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Vijayan demoted, Rakesh Singh LIC interim chairman

Vijayan demoted, Rakesh Singh LIC interim chairman
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First Published: Tue, May 03 2011. 10 37 PM IST

Shared responsibilities: A file photo of LIC’s managing directors D.K. Mehrotra (left) and T.S. Vijayan in Mumbai. Photo Santosh Harhare/HT
Shared responsibilities: A file photo of LIC’s managing directors D.K. Mehrotra (left) and T.S. Vijayan in Mumbai. Photo Santosh Harhare/HT
Updated: Tue, May 03 2011. 10 37 PM IST
Mumbai: Rakesh Singh, additional secretary in the department of financial services, ministry of finance, has been appointed the interim chairman of India’s largest financial institution Life Insurance Corp. of India (LIC) for three months from 3 May, said an LIC official briefed on the matter.
The move follows the government’s refusal to extend T.S. Vijayan’s five-year tenure as LIC’s chairman. Vijayan’s tenure expired on 2 May, but he is eligible to hold office for two more years as a government official.
Shared responsibilities: A file photo of LIC’s managing directors D.K. Mehrotra (left) and T.S. Vijayan in Mumbai. Photo Santosh Harhare/HT
Vijayan, who had joined LIC as a direct recruit officer in 1977, was promoted from the post of managing director, marketing, to become the youngest chairman of LIC in 2006. On Tuesday, he was re-appointed as a managing director, the LIC official mentioned above said on condition of anonymity.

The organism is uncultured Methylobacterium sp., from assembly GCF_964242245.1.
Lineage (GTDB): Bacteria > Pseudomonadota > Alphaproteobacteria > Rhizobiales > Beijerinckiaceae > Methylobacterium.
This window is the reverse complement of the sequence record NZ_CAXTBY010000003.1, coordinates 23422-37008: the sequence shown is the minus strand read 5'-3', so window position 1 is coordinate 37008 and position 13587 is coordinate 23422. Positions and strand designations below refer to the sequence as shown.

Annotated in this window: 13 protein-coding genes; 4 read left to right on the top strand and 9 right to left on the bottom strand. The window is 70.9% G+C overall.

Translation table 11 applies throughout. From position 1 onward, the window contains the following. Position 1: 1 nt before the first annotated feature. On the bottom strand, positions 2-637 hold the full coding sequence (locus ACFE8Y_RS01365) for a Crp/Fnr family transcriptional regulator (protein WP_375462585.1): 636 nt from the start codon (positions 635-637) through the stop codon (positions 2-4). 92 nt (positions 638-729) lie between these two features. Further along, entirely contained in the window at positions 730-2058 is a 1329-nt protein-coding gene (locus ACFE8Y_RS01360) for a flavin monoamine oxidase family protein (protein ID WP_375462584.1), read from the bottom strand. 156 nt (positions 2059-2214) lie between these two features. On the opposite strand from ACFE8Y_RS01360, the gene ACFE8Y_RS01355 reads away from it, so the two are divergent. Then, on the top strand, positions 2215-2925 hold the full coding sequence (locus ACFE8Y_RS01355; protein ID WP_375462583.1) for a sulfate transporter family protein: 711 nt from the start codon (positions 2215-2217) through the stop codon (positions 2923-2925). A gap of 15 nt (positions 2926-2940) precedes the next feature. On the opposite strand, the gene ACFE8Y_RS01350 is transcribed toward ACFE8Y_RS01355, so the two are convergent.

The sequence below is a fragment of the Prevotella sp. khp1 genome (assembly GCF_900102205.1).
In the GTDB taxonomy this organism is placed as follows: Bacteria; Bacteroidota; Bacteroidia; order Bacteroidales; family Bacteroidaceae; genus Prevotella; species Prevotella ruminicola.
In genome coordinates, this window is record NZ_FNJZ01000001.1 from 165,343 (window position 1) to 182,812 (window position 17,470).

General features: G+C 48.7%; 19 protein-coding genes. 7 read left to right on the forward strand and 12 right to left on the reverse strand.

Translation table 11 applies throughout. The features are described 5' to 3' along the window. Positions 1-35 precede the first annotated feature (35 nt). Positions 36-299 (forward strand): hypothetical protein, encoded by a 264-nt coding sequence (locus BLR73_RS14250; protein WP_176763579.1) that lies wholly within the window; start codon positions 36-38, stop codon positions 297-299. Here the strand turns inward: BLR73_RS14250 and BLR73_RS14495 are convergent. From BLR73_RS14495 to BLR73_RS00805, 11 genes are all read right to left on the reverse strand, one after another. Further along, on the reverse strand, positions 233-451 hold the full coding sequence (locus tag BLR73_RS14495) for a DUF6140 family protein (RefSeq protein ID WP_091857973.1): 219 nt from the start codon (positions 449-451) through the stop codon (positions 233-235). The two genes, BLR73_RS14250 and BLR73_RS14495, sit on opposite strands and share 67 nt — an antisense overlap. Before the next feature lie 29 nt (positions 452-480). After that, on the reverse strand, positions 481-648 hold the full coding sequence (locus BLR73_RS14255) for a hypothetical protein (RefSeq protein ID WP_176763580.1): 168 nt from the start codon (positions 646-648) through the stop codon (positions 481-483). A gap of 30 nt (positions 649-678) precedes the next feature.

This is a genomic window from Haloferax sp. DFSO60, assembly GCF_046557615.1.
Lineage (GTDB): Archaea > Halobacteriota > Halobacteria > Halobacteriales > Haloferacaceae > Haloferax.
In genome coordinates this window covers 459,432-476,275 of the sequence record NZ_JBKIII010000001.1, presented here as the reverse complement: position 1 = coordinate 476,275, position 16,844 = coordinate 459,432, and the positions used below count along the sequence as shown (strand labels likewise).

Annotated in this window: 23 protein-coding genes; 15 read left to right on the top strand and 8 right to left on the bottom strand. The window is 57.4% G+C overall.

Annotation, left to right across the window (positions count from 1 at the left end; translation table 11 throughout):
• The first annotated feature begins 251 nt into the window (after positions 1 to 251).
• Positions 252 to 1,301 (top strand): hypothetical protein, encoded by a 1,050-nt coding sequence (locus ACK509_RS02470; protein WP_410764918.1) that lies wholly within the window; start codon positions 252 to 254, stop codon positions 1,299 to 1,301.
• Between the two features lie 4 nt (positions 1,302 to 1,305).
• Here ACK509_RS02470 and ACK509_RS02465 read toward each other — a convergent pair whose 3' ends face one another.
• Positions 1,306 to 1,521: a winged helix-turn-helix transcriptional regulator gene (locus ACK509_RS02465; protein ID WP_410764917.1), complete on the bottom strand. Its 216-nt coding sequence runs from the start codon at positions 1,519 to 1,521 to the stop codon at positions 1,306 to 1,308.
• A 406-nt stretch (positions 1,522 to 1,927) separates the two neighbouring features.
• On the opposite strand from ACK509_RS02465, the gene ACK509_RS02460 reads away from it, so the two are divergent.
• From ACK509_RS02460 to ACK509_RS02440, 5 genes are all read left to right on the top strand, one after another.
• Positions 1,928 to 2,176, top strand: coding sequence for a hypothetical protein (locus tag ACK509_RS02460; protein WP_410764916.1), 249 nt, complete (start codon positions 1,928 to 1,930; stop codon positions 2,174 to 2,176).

Singh, a 1978 cadre officer of the Indian Administrative Service, also holds additional charge as the temporary chairman of the National Bank for Agriculture and Rural Development, the sectoral regulator for cooperative banks and regional rural banks. He is expected to assume office at LIC on Wednesday.
LIC, the only state-owned life insurer, has an asset base of at least Rs 12 trillion. Over the past year, the insurer has been facing allegations of unfair practices in lending and investments, poor actuarial activities and weak risk management systems.
A three-member panel constituted by the finance ministry has been scrutinizing all investments made by LIC in 2008 and 2009 and has prepared a report, which is yet to be published.
Sanjeev Kumar Jindal, director, department of financial services; Tarun Bajaj, joint secretary (insurance and banking); and Ravneet Kaur, joint secretary (banking and insurance), were the members of the panel.
In November, in an alleged bribe-for-loan scam, the Central Bureau of Investigation arrested LIC Housing Finance chief executive R.R. Nair and Naresh K. Chopra, secretary (investment) at LIC. The agency alleged that the officials had accepted bribes to facilitate large-scale corporate loans and had leaked vital insider information on the insurer’s investments.
LIC was also found to be running a notional valuation deficit of around Rs 14,000 crore in three plans of its guaranteed-return annuity policies—Jeevan Dhara, Jeevan Suraksha and Jeevan Akshay.
Earlier last year, LIC Mutual Fund posted a Rs 120 crore loss following a new norm of the Securities and Exchange Board of India that directs all mutual funds to value their investments in all securities maturing at 91 days or later based on current market value, or on a mark-to-market basis.
There have been several changes in the top management at LIC, while these incidents were taking place.
With Vijayan, there would be four managing directors at LIC. Its other three managing directors are D.K. Mehrotra, Thomas Mathew and A.K. Dasgupta.
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First Published: Tue, May 03 2011. 10 37 PM IST